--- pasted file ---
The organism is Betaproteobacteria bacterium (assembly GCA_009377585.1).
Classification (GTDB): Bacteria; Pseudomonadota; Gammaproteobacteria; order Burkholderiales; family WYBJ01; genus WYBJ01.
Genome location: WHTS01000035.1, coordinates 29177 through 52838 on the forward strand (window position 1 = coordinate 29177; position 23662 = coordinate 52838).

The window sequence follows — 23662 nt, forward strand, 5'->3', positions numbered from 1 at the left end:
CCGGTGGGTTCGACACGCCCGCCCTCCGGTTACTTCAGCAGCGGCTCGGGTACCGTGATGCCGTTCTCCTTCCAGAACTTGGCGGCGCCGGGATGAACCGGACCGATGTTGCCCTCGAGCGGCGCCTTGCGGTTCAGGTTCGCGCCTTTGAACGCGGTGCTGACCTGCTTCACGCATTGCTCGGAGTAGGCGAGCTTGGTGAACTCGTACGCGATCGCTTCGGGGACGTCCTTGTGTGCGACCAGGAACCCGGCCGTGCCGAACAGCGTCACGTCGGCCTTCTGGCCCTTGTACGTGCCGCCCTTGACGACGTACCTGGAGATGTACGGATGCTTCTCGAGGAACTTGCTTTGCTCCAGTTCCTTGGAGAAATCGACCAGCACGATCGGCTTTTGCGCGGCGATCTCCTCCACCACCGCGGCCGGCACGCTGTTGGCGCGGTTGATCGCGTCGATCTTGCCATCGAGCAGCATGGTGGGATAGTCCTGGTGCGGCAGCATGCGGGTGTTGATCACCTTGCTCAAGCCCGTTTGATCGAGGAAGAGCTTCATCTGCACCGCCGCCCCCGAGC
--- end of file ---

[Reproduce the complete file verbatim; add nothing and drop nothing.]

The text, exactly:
The organism is Betaproteobacteria bacterium (assembly GCA_009377585.1).
Classification (GTDB): Bacteria; Pseudomonadota; Gammaproteobacteria; order Burkholderiales; family WYBJ01; genus WYBJ01.
Genome location: WHTS01000035.1, coordinates 29177 through 52838 on the forward strand (window position 1 = coordinate 29177; position 23662 = coordinate 52838).

The window sequence follows — 23662 nt, forward strand, 5'->3', positions numbered from 1 at the left end:
CCGGTGGGTTCGACACGCCCGCCCTCCGGTTACTTCAGCAGCGGCTCGGGTACCGTGATGCCGTTCTCCTTCCAGAACTTGGCGGCGCCGGGATGAACCGGACCGATGTTGCCCTCGAGCGGCGCCTTGCGGTTCAGGTTCGCGCCTTTGAACGCGGTGCTGACCTGCTTCACGCATTGCTCGGAGTAGGCGAGCTTGGTGAACTCGTACGCGATCGCTTCGGGGACGTCCTTGTGTGCGACCAGGAACCCGGCCGTGCCGAACAGCGTCACGTCGGCCTTCTGGCCCTTGTACGTGCCGCCCTTGACGACGTACCTGGAGATGTACGGATGCTTCTCGAGGAACTTGCTTTGCTCCAGTTCCTTGGAGAAATCGACCAGCACGATCGGCTTTTGCGCGGCGATCTCCTCCACCACCGCGGCCGGCACGCTGTTGGCGCGGTTGATCGCGTCGATCTTGCCATCGAGCAGCATGGTGGGATAGTCCTGGTGCGGCAGCATGCGGGTGTTGATCACCTTGCTCAAGCCCGTTTGATCGAGGAAGAGCTTCATCTGCACCGCCGCCCCCGAGC